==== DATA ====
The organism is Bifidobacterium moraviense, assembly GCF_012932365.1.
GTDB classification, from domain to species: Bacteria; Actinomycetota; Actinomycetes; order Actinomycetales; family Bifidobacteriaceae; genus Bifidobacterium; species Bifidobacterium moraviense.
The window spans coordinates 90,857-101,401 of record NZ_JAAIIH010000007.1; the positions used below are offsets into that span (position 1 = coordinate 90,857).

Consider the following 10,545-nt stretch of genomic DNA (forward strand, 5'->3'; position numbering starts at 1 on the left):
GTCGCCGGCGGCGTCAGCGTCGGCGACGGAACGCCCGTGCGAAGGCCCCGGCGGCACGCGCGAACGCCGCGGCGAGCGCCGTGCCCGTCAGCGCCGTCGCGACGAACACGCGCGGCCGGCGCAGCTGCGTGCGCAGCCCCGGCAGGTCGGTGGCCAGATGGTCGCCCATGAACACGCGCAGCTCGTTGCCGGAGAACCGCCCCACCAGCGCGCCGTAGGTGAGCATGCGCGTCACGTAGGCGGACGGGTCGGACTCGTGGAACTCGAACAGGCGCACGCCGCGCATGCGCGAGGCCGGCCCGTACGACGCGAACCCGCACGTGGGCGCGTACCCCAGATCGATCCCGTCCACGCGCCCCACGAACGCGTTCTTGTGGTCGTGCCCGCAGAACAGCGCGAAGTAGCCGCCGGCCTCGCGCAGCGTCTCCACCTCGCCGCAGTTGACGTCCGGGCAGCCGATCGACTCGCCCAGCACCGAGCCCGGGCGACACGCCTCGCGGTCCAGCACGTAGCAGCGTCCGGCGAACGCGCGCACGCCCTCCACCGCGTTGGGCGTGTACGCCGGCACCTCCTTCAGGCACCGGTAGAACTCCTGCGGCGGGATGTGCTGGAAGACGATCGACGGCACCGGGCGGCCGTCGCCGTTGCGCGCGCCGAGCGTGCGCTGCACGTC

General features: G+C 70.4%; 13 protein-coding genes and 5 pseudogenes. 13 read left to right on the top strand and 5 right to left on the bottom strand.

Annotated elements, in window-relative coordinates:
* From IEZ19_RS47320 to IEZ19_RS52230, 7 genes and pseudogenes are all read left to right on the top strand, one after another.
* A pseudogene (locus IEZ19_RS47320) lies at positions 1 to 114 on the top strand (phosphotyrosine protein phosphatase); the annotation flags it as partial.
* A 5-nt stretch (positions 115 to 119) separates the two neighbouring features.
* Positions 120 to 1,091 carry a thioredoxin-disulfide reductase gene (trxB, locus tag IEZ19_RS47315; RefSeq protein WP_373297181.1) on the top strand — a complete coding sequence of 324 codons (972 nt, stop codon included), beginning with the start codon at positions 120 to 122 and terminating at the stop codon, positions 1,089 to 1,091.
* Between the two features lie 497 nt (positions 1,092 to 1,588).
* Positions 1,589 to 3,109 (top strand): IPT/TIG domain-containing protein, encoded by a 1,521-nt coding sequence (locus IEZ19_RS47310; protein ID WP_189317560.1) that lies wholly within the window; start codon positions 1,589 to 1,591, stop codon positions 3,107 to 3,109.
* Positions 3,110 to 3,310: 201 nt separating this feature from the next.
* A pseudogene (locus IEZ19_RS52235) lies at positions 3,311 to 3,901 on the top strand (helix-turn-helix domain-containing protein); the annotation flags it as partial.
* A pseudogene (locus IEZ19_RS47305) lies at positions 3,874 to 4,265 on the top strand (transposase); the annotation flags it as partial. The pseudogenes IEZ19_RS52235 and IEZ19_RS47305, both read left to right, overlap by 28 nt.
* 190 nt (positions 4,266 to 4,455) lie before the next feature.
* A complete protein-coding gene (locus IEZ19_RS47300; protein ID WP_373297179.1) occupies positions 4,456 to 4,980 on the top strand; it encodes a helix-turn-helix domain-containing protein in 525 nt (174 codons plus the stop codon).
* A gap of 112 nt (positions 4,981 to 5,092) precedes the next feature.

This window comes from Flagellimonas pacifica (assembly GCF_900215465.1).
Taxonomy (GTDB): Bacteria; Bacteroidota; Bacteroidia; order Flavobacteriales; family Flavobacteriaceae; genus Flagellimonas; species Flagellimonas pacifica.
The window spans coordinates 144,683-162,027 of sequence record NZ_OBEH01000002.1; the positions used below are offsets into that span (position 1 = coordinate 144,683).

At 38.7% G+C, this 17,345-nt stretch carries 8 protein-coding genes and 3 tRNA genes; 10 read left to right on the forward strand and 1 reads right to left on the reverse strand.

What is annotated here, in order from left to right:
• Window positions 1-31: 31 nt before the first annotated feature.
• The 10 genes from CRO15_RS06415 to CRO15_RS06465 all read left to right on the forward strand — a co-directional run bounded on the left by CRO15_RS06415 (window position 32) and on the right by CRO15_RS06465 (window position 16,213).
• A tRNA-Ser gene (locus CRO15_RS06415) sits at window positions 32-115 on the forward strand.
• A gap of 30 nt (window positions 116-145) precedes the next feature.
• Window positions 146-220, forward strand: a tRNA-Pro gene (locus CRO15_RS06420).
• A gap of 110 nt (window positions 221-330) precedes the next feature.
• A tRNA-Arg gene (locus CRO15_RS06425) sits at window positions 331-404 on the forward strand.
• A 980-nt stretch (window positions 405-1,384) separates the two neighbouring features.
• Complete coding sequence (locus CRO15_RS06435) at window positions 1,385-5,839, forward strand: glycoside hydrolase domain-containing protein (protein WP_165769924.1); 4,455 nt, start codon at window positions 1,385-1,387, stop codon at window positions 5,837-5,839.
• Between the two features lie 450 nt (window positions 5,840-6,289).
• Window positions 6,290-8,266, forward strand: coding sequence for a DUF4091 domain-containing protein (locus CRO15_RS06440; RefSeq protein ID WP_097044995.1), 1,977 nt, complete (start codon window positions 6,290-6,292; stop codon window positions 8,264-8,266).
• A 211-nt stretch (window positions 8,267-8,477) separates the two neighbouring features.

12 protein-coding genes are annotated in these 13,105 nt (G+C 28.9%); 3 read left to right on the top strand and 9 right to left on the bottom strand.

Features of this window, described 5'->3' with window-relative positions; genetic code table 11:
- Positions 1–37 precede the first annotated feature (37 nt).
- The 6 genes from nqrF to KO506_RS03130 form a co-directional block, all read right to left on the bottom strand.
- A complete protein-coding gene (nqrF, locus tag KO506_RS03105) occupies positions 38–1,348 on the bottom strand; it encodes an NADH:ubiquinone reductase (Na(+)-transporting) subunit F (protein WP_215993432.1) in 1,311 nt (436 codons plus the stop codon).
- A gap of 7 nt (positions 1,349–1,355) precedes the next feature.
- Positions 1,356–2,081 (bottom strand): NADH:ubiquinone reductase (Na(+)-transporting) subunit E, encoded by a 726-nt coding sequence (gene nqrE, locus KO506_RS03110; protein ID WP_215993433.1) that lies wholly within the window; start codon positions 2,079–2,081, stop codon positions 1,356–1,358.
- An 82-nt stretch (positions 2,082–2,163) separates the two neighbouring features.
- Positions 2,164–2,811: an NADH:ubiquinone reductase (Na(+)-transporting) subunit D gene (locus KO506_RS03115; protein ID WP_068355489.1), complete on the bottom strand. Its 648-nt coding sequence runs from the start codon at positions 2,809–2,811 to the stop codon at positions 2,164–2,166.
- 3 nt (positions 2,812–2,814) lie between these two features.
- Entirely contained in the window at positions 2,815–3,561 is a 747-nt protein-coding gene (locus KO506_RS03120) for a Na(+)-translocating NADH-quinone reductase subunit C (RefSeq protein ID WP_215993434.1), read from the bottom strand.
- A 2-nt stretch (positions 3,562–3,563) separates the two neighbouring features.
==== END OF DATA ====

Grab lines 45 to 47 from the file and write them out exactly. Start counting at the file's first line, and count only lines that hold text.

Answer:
- Positions 2,164–2,811: an NADH:ubiquinone reductase (Na(+)-transporting) subunit D gene (locus KO506_RS03115; protein ID WP_068355489.1), complete on the bottom strand. Its 648-nt coding sequence runs from the start codon at positions 2,809–2,811 to the stop codon at positions 2,164–2,166.
- 3 nt (positions 2,812–2,814) lie between these two features.
- Entirely contained in the window at positions 2,815–3,561 is a 747-nt protein-coding gene (locus KO506_RS03120) for a Na(+)-translocating NADH-quinone reductase subunit C (RefSeq protein ID WP_215993434.1), read from the bottom strand.